This is the pure outer character arc example I gave above, although obviously you can do it with any trait, not just introversion. This is where the character concludes that she does not need to change, that she is already comfortable with who she is, but that she needs teach the people around her a couple of things. One, that there’s nothing wrong with her, thankyouverymuch, and two, what her actual capabilities, skills, and interests are. Her goal is staying true to herself while changing others’ perceptions, and her life will improve when she achieves it.
Don’t change the character, and that’s ok.
This is where the character may start out thinking she needs to change her inner self, but in the end realizes that she’s ok with who she is and she’s also ok with it if other people don’t really get her. It’s a hybrid model that starts out looking like an inner character arc, but then turns out to be an outer one. To continue the example, maybe she circumvents her problems at work by quitting her job to start her own freelance book editing business where she can work from home and be her own boss. Hypothetically, you understand. Ahem.
Do change the character after all.
This is where a character considers the difference in self-perception versus how other see her, and concludes that in fact they’re right. She does in fact have a flaw that should be addressed. This is a hybrid too, but is the opposite of the previous one. It’s an outer character arc that turns into an inner character arc. If you have the skill to pull it off, this one can work particularly well in first person narratives where the character really is clueless about something. Use the character’s behavior to show the flaw, and use the first person style to show the character’s self-perception contrasting with the flaw.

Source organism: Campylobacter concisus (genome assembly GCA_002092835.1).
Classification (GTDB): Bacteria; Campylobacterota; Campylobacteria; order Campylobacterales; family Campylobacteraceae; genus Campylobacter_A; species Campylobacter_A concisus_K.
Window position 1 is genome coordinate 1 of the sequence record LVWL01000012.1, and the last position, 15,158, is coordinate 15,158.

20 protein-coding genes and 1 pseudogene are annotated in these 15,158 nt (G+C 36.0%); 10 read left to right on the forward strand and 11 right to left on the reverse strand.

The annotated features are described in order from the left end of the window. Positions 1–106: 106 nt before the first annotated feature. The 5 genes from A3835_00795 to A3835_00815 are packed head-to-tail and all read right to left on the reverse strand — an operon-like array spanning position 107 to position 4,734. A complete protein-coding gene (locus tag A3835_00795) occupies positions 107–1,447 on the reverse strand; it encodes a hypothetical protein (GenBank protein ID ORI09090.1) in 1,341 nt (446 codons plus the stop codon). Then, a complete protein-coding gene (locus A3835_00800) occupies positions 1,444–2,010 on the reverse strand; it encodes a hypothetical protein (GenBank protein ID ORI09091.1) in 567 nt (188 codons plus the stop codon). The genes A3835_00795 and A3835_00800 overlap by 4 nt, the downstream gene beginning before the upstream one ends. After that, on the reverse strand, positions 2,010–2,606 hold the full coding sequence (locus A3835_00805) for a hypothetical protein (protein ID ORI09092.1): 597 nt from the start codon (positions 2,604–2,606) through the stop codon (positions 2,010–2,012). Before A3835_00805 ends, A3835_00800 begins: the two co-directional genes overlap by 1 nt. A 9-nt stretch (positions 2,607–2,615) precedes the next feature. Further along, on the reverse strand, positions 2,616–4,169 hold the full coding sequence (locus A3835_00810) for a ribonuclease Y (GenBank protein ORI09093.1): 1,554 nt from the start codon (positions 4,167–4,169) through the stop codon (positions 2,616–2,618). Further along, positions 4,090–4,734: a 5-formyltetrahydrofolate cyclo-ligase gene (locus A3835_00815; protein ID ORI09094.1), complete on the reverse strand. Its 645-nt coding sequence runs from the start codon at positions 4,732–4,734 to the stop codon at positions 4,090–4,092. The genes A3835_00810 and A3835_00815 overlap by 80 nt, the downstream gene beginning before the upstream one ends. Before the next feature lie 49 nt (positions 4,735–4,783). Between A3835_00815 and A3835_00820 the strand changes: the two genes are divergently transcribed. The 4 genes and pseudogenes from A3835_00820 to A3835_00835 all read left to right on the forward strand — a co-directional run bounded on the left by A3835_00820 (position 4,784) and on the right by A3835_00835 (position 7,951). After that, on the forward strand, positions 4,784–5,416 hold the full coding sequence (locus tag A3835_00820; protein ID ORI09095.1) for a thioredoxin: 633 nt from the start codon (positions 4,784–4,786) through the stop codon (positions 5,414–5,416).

An outer character arc isn’t always appropriate to add to a novel. But if you’re starting from a character that you like, that you don’t think needs to change at his or her core, consider it. It’s another tool to put in your toolbox, as Stephen King would put it. If you do decide to give it a try, kick things off by putting the character in a situation where she wants to shout at the world, “You don’t know me,” and where the world responds by saying “yeah, but maybe you don’t know yourself all that well, either.” Then see what happens!
October 23, 2009 18:43 UTC
Posted by Carolyn Cordon on November 01, 2009 23:53 UTC
Oh I love you so much!! I just had a ka-ching moment reading the penultimate paragraph of this blog, and I now know what to do with my main character!!!
Thank you so much.
Posted by Jason Black on November 02, 2009 00:34 UTC
Excellent! Glad to have helped.
Posted by mo on January 09, 2010 13:04 UTC
Dinner party solution: just open your mouth and start talking. No sarcasm here; I speak from experience. People used to need pliers to get a word out of me during meetings and parties.
As an introvert, I used to feel the need to map conversations so that nobody surprised me with any sudden twists. Nobody likes to be misunderstood or embarrassed during a discussion, but it’s all the worse when you already have a hard time in social settings. I tackled social situations like a Boy Scout, trying to go in prepared, but by the time I sketched the territory, everyone else was back in the canoe and on their way.
It’s an attempt to control the conversation, no different from the way everyone else attempts to control conversations—with interruptions, me-me-me! statements, partial attention while they think of what to say next, or even plain old participation.
But once you let go and jump in, stop trying to phrase it just so and just start talking, the words usually do work themselves out.
Posted by KO on January 08, 2011 03:11 UTC
Dean Koontz’s “Odd Thomas” immediately comes to mind.
Posted by Tam Linsey on December 06, 2011 01:09 UTC
Looks like this article has longevity. :) Thanks for the ideas. This is exactly what my protagonist needs, I think. As for the dinner party, try putting on a sticker that says, “I’m shy. Please say hello.” It works at conferences. The hardest part is putting it on and forgetting about it. But people will respond!